Evolution of institutions and organizations
Some economists argue that institutions are the most important factor affecting variation in economic growth. However, there is a need to better understand how and why institutions emerge and change. Here we develop a conceptual framework, informed by evolutionary theory and complexity science, which follows models of cultural evolution in viewing institutions as part of a non-genetic system of inheritance. We use this framework to examine the ways in which broader historical factors, not just economic factors, influence present-day institutional arrangements and economic outcomes, and the ways non-institutional aspects of culture (e.g., values, beliefs) interact with institutions to shape behavior in particular contexts. Overall, this framework emphasizes the processes by which institutions evolve, and how they can coevolve with other institutions and culture. We illustrate this approach with four examples of how evolution theory and complexity science can be used to study institutional emergence and change. We emphasize the need to develop explicit models of the processes of institutional evolution, and stress the importance of testing and assessing these models with data. We argue that this framework holds the promise of bringing together and synthesizing the findings and insights from a range of different disciplines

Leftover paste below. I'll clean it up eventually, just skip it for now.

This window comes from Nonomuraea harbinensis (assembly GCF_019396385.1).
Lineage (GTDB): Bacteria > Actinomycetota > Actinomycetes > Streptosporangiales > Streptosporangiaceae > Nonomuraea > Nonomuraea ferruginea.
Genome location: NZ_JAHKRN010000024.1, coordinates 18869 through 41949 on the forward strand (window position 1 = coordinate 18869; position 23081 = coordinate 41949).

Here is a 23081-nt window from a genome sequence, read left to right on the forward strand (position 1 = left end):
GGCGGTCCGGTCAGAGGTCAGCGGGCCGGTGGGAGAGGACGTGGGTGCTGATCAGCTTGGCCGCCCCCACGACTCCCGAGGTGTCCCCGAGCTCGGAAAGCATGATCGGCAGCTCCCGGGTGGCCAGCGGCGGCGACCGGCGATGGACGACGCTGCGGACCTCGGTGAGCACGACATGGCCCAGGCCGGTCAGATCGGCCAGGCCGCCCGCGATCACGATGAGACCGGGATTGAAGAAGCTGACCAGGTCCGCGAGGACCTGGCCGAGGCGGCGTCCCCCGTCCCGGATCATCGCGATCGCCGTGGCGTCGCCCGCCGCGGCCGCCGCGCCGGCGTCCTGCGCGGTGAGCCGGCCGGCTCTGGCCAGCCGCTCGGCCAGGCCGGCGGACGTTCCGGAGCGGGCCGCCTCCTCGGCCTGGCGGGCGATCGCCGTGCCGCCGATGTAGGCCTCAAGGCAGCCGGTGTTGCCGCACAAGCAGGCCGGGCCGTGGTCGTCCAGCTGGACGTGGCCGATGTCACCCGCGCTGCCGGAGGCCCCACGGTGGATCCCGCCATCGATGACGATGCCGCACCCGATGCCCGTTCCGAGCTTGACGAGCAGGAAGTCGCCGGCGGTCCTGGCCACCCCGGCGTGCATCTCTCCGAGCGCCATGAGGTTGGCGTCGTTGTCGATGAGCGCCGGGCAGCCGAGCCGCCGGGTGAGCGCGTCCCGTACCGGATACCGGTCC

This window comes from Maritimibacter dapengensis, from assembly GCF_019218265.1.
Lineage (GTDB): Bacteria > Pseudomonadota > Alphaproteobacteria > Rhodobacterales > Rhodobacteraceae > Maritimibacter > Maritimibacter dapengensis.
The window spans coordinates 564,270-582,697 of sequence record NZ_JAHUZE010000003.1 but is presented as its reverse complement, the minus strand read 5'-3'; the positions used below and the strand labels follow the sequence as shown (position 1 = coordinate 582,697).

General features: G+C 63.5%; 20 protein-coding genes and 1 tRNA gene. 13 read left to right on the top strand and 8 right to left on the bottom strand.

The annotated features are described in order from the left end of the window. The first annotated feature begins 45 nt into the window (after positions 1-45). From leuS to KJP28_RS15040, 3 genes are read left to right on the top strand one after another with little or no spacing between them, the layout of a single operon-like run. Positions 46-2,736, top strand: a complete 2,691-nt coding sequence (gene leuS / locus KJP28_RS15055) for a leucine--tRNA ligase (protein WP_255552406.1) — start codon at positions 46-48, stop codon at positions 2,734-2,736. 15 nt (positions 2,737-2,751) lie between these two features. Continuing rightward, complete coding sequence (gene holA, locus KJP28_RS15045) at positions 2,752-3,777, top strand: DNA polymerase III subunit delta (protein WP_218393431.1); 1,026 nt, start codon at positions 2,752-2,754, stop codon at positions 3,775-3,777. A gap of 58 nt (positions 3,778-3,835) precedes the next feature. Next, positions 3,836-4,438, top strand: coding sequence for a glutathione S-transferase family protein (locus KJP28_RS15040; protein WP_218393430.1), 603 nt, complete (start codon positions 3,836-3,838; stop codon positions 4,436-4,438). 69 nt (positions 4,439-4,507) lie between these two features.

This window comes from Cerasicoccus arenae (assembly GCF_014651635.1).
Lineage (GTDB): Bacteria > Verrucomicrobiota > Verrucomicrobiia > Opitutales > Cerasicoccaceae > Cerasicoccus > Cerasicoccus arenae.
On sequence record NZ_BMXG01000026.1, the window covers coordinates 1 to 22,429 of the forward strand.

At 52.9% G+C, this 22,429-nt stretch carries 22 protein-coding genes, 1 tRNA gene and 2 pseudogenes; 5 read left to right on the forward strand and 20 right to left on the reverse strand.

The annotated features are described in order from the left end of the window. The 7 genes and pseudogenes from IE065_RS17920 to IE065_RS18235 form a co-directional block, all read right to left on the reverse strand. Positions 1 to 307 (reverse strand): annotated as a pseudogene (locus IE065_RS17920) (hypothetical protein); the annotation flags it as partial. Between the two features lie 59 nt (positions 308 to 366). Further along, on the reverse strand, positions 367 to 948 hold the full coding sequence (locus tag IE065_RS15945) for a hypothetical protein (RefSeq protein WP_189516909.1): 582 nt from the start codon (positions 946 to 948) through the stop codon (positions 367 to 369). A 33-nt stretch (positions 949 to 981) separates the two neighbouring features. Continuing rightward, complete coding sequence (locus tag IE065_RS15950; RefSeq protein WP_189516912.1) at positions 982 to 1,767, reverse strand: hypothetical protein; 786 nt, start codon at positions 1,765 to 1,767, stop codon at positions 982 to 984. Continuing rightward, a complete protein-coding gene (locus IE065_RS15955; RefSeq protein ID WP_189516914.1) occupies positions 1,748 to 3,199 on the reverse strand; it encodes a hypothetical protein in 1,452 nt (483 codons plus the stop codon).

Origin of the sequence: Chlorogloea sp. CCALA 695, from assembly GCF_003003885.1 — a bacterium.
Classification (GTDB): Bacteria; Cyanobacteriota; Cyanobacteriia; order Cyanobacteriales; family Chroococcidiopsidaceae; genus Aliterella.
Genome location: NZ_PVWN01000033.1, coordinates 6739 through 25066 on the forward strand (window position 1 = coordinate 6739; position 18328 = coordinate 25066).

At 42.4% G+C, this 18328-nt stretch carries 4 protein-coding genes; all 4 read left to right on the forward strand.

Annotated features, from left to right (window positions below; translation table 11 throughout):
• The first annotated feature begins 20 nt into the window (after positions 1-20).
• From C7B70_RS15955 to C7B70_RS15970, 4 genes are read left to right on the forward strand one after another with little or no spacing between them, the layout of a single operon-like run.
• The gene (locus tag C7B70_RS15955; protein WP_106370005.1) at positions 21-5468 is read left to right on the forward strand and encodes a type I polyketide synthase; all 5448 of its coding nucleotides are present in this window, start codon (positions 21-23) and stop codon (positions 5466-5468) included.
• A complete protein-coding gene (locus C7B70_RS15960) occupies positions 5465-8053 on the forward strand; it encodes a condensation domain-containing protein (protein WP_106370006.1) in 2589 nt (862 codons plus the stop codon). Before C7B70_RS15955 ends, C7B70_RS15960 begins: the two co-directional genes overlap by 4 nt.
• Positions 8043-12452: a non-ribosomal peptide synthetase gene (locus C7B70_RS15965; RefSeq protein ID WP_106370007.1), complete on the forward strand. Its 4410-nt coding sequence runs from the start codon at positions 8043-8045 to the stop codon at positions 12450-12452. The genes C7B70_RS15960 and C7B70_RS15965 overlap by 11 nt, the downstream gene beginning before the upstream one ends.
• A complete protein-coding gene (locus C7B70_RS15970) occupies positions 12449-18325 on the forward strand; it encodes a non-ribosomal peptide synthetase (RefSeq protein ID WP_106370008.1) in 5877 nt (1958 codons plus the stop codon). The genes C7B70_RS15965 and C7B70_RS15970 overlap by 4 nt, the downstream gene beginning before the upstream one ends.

T.E.C. and P.T. are supported by research grants from the Tricoastal Foundation, and the John Templeton Foundation. JB, PT, and PJR would like to thank the NSF funded National Institute for Mathematical and Biological Synthesis at the University of Tennessee for their support of our Working Group on the Evolution of Institutions.
In: Complexity and Evolution Toward a New Synthesis for Economics, edited by David S. Wilson and Alan Kirman